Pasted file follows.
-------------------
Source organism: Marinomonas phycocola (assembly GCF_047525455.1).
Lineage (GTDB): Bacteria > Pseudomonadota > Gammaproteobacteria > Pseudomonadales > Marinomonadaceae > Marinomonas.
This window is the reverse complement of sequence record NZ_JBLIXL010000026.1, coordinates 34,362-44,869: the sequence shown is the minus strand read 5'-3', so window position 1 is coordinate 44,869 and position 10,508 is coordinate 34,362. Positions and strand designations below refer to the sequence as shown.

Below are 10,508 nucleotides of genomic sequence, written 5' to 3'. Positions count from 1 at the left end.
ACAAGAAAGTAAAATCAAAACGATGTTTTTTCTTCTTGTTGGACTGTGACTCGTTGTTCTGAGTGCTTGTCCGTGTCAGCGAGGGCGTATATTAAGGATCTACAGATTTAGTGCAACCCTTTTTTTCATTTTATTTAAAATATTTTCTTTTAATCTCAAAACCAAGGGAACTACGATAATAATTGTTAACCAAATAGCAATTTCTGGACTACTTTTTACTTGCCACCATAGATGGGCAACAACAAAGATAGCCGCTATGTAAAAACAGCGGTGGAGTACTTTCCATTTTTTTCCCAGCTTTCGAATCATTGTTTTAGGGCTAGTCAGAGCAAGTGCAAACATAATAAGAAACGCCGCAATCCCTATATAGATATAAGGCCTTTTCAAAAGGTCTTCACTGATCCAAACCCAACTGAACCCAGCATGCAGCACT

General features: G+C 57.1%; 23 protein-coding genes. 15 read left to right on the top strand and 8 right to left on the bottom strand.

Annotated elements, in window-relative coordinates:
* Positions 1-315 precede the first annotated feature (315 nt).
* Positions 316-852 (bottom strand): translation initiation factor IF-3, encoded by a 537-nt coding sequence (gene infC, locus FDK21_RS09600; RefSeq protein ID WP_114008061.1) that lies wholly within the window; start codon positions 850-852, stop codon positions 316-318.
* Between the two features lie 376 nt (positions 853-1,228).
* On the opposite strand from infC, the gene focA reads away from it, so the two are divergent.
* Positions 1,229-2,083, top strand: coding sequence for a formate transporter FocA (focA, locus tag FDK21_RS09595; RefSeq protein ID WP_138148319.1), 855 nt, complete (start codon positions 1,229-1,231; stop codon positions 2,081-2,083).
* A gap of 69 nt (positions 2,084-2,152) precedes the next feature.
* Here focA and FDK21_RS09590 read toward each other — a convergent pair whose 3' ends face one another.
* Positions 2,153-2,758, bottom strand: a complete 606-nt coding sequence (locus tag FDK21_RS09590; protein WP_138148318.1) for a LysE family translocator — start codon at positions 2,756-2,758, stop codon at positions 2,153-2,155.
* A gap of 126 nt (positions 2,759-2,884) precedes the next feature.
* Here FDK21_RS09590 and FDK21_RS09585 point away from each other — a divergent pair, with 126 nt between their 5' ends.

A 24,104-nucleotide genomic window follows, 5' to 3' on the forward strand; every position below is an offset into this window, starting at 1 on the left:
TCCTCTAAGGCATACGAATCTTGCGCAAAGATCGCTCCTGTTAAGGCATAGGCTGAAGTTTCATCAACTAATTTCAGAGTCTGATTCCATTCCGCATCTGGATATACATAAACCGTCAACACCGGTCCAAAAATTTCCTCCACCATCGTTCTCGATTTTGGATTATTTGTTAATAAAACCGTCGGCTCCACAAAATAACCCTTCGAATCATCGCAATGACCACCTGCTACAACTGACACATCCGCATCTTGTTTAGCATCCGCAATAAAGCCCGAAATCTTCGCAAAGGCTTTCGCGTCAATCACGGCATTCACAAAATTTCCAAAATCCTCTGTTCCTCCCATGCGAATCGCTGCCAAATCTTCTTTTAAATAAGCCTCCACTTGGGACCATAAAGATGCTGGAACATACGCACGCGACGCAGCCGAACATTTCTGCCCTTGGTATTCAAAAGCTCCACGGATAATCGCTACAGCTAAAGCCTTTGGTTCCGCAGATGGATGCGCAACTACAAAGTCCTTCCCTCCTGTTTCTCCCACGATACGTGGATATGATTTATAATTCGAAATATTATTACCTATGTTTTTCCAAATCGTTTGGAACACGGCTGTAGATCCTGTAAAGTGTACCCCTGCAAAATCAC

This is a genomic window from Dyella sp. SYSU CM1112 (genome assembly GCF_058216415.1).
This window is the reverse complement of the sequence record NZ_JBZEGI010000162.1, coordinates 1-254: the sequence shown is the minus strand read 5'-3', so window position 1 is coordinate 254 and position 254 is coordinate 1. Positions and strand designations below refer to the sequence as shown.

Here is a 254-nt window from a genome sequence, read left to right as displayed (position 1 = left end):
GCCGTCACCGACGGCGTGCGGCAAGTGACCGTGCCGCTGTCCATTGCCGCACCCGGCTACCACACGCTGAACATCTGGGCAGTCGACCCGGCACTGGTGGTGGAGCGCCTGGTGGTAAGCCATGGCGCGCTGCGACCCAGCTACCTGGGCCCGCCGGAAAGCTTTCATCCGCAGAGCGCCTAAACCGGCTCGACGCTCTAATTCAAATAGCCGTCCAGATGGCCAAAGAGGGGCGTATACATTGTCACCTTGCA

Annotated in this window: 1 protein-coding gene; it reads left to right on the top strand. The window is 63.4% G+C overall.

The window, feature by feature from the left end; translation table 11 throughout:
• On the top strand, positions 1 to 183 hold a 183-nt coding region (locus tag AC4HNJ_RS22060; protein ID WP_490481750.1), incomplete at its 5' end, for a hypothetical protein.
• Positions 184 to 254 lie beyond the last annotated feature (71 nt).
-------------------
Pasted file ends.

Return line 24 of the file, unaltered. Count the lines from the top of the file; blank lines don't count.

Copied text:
Annotated in this window: 1 protein-coding gene; it reads left to right on the top strand. The window is 63.4% G+C overall.